UPDATE: The workaround described below has apparently been closed. As mentioned in comments below, the SF Brazilian Consulate page has been updated and no longer mentions this possibility. If you look into it and verify that this option no longer exists, please let me know.
Summary: Americans can still get last-minute visas for Brazil in less than four weeks, but for many of us it is only possible if we go in person to a distant consulate. Details below. Atlanta, Chicago, Houston and DC are currently the best Brazil consulates to hit for a quick visa.
Like some other Americans going to ATypI in São Paulo this year in mid-October, I waited too long to start my visa process. What I didn’t understand was that some (many) of the Brazilian consulates have a big backlog, including the one serving my area. This means that I, or my designated visa service company, need to make an appointment six weeks in advance, plus allow for processing time of two weeks, and a few days for the visa to get back to me. Call it nine weeks altogether.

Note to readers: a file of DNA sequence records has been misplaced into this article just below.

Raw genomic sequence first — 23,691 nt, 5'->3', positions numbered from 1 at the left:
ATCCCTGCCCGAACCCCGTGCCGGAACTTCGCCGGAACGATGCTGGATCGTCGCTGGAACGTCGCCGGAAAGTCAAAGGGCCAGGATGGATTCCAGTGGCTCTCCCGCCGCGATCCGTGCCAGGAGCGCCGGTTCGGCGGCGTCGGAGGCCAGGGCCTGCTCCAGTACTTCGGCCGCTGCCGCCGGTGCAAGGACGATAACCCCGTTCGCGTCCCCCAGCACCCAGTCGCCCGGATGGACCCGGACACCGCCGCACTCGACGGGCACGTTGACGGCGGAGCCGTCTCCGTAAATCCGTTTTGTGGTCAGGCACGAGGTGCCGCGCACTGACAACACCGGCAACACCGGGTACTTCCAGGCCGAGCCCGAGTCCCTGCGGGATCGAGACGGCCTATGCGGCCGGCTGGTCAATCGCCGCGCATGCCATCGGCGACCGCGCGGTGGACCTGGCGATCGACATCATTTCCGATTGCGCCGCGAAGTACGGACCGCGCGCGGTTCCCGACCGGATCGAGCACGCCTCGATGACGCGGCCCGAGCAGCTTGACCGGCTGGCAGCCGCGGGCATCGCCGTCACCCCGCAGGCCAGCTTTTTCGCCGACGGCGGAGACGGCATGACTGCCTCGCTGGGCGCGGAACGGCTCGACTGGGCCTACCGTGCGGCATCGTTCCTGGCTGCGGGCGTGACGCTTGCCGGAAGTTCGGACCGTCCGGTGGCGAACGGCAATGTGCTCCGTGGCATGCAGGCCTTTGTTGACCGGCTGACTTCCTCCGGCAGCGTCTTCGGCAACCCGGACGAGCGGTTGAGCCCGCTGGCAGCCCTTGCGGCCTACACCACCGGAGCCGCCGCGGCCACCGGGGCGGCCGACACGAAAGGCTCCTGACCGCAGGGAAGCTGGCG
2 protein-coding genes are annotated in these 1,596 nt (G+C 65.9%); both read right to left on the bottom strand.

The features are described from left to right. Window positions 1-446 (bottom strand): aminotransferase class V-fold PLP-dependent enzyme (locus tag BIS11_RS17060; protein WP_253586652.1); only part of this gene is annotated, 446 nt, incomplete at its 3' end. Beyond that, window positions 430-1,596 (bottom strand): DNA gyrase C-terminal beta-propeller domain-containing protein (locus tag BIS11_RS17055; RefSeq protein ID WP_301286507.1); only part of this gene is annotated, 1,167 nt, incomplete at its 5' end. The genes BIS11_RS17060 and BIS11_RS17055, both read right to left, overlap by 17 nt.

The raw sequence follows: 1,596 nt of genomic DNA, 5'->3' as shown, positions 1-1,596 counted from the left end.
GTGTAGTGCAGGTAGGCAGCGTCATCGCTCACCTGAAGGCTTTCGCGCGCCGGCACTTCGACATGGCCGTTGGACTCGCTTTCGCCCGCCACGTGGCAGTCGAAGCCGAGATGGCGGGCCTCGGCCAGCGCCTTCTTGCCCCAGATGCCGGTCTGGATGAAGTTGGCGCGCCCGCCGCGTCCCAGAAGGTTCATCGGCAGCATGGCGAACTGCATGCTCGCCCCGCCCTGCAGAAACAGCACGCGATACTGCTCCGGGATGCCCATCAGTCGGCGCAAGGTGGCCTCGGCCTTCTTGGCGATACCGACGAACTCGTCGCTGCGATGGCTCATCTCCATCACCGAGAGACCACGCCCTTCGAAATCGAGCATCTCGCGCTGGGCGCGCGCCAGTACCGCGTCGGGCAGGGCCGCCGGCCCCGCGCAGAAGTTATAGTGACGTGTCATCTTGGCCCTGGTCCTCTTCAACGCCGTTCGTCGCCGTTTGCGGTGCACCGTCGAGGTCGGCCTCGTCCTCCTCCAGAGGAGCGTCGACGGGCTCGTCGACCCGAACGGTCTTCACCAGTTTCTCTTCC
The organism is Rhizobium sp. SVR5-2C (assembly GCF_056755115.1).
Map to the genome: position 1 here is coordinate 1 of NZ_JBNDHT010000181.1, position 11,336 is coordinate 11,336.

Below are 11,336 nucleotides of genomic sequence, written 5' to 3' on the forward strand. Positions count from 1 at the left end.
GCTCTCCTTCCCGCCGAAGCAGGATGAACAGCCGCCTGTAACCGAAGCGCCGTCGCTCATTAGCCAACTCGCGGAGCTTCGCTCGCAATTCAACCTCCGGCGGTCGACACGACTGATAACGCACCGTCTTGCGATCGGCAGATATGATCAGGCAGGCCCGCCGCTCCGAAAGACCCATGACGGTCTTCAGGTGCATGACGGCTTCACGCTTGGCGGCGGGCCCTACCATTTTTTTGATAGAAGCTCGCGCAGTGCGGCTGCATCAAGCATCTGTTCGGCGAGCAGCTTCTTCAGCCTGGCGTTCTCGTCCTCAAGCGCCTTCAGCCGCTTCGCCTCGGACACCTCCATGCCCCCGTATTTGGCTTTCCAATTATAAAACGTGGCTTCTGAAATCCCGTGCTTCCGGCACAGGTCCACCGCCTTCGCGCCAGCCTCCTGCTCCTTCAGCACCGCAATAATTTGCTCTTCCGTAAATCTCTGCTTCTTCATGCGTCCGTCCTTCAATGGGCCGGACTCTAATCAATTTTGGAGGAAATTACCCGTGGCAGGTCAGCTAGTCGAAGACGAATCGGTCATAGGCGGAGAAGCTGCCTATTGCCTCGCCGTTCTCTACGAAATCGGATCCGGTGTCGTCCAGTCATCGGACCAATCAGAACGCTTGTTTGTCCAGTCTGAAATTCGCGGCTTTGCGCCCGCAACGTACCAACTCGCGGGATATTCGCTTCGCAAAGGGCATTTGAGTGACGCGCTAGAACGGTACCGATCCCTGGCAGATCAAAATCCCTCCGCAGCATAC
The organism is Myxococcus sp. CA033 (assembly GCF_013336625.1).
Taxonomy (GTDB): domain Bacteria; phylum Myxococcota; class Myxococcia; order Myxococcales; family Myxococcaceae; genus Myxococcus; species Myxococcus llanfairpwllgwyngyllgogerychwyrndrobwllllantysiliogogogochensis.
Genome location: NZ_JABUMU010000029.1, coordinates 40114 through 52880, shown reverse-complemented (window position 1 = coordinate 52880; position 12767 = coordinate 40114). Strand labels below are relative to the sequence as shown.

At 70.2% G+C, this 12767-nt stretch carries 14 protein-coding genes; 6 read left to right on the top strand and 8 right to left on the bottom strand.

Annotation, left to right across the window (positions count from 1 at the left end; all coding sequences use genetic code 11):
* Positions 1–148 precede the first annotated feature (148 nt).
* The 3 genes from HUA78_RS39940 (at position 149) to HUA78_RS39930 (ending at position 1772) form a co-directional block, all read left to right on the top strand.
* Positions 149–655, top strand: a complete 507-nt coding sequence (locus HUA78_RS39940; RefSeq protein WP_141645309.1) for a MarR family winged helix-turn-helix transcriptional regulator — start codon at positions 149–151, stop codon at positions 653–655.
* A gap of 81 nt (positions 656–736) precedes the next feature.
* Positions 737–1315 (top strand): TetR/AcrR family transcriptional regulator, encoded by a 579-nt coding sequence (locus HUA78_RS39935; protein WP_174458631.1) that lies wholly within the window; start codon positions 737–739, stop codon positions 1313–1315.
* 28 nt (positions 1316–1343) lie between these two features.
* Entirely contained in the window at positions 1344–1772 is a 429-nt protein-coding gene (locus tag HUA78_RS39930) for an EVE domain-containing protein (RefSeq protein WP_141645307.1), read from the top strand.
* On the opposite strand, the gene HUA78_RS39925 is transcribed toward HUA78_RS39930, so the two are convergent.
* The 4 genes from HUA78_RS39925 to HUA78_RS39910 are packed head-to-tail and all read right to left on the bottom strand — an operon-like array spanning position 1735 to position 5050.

I didn’t realize there was an appointment issue, so I didn’t start pursuing the visa until I got back from my last trip that I had to have my passport for—which was just a week ago. Big mistake. But I have learned some more options, and am hereby sharing them so as to save my colleagues the hours of research I had to do.
(Note: Because the USA requires visas for Brazilians, Brazil does the same to Americans. So my Russian, Polish and EU colleagues don’t need a visa to go to Brazil, but I do.)